The reason the political subtext (well, text; it’s not exactly hidden) and back story are so simple is because Greengrass has always geared his movies toward action, suspense and spectacle first, and this flick packs some doozies. There’s a stunner in Athens when Bourne comes out of hiding, engaging in a motorcycle chase with a riot erupting around him (complete with crumbling buildings and endless Molotov cocktails). That’s wild, but merely a tease for a grand finale car chase in Vegas with cars flying around the neon strip in a more grounded display of ‘Fast and Furious’ automotive insanity. In a summer pretty much devoid of conventional physical action scenes, Greengrass delivers some truly remarkable spectacle, and his rapid-fire editing, handheld camera style feels more refined and clearly focused than before. He’s arguably topped the gritty action/suspense sequences that made his ‘Bourne’ movies so beloved. Above all else, that justifies the new movie’s existence. If you love action, getting pummeled by these scenes is a requirement for your summer movie season.
In between, the pop paranoia intrigue still works, even if it doesn’t quite have the same drive since Bourne’s past has long since been revealed. Much of that comes down to casting and Greengrass’ skill with actors. Tommy Lee Jones’ Western landscape face and pained scowls provide one of the better bureaucrat villains from this series, even if he has some of the weakest motivation. Vikander is a strong presence, set up for even stronger work in a sequel that may or may not arrive. Vincent Cassel provides a far more memorable villain than a personality-free stooge should possibly have thanks to his natural charisma. And of course, Matt Damon grounds it all as a perpetually pained hero in constant existential crisis. Everyone slots into the subdued and almost emotionless acting style that defined the franchise long ago. Even though they’re making pop, they treat it more seriously than most.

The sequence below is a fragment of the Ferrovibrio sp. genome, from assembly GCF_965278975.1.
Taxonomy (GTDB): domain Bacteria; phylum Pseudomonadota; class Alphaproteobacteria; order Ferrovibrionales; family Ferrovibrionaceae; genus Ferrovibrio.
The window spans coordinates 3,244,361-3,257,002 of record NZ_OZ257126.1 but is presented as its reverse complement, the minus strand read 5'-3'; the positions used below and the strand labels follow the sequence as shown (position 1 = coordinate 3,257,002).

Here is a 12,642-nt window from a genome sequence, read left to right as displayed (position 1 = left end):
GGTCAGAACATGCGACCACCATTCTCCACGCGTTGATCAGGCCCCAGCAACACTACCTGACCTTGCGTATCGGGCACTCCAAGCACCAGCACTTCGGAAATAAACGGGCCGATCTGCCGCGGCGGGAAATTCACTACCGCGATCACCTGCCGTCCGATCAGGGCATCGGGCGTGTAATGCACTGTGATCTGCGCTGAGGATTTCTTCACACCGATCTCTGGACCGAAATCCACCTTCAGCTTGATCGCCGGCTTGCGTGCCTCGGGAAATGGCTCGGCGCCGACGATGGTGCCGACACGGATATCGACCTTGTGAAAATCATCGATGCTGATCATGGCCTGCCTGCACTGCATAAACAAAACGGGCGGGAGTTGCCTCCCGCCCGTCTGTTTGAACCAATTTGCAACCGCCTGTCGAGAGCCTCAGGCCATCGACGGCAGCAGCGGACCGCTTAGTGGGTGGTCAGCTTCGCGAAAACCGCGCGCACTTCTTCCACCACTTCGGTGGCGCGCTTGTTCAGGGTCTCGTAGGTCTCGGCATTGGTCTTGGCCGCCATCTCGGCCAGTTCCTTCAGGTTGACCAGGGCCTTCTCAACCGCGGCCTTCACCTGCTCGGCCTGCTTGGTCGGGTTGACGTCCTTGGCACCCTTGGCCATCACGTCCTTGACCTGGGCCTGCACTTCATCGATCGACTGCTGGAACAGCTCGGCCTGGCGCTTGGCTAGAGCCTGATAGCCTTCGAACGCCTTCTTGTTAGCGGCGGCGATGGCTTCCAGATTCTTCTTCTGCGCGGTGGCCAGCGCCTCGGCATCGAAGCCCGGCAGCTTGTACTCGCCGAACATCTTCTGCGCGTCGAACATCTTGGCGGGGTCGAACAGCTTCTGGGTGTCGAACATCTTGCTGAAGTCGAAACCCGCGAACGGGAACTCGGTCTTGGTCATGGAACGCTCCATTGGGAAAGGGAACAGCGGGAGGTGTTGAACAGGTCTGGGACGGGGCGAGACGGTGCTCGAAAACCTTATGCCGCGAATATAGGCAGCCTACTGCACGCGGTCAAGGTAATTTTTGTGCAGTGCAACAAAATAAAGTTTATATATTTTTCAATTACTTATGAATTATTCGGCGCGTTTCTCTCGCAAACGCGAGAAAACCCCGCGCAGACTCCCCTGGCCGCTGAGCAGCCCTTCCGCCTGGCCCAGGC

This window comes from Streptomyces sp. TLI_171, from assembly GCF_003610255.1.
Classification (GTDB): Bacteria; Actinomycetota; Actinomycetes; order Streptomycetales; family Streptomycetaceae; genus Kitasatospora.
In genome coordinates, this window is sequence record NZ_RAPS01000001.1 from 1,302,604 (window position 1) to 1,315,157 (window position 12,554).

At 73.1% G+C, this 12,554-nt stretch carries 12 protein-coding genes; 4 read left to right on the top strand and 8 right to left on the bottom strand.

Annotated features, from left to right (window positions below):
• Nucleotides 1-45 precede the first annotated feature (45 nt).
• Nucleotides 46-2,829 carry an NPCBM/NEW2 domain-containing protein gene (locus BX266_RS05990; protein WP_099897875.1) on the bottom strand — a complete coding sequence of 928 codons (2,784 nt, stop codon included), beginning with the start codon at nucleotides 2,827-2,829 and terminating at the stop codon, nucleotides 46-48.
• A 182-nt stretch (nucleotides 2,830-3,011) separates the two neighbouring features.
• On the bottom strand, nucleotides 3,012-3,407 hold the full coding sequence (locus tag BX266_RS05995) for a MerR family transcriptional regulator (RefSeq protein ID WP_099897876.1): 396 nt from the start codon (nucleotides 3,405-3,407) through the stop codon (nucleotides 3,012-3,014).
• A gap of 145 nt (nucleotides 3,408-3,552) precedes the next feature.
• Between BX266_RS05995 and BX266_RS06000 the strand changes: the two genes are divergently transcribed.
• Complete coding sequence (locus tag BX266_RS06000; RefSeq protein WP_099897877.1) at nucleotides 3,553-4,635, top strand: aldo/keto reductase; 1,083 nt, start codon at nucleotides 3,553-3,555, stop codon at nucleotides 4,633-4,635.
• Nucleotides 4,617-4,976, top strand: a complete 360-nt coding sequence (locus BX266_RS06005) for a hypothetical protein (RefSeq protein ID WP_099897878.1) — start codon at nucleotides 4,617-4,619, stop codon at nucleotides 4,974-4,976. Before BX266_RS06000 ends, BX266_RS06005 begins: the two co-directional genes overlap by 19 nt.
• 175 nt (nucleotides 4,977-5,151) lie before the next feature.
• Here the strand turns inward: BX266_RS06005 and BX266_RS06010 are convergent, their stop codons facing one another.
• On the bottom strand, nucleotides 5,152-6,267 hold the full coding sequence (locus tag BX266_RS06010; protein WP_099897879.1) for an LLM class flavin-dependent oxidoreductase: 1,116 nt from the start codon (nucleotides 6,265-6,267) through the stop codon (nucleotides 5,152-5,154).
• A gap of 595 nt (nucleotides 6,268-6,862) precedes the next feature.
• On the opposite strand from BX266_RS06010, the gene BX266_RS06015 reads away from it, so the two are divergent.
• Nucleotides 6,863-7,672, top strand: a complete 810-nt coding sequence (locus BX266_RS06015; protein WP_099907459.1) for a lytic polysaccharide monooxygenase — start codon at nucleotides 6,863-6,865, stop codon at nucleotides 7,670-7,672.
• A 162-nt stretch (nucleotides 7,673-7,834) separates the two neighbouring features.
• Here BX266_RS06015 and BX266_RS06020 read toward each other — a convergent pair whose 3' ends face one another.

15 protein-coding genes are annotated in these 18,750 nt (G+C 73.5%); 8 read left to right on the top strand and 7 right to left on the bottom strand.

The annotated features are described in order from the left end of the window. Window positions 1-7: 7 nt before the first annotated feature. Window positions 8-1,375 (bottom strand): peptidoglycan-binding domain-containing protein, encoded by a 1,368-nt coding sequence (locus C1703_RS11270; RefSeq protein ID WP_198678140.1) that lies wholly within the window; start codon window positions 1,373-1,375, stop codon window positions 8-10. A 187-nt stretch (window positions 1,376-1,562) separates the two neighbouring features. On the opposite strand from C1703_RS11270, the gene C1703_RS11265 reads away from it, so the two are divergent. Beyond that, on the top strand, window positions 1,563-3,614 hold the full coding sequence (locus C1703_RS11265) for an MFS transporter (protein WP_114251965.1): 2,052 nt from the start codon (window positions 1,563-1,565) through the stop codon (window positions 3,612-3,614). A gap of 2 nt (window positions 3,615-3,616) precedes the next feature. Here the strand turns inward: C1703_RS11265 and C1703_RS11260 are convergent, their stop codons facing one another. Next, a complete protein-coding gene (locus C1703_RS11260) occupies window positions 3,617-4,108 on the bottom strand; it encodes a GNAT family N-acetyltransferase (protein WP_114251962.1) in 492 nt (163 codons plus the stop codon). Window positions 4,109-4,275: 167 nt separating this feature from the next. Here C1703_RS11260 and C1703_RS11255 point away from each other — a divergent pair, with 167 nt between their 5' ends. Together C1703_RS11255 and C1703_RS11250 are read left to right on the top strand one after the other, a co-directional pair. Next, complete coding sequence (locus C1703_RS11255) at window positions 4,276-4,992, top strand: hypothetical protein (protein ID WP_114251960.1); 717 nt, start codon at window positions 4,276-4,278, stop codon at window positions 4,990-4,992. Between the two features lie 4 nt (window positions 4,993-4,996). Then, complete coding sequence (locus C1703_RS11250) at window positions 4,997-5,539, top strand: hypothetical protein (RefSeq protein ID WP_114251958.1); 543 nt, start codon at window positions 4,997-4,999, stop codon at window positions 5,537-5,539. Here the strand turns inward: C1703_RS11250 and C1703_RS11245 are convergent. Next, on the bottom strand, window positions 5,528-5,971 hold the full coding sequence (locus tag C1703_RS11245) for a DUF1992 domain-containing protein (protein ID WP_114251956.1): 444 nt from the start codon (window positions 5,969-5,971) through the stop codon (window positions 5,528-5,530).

Is ‘Jason Bourne’ an absolutely necessary addition to a franchise that had to happen almost a decade after the initial trilogy concluded? No, not really. It feels more like a victory lap for Paul Greengrass and Matt Damon, who wanted to both make up for ‘The Bourne Legacy’ and prove that they could still go toe-to-toe with the action filmmakers who’ve been topping their work for years. As popcorn entertainment, they deliver the goods. The look and feel of the series is retained well and the spectacle has never been bigger or better. Although the story is a bit strained and the whole thing feels a bit superfluous, that’s mostly because the series was so strong in its prime that standards are higher for a ‘Bourne’ flick than most summer action fare. Compared to the competition, this is damned good. It’s smart, it’s well crafted, it tries to say something, and then delivers one of the greatest cinematic car chases ever staged as icing on the cake.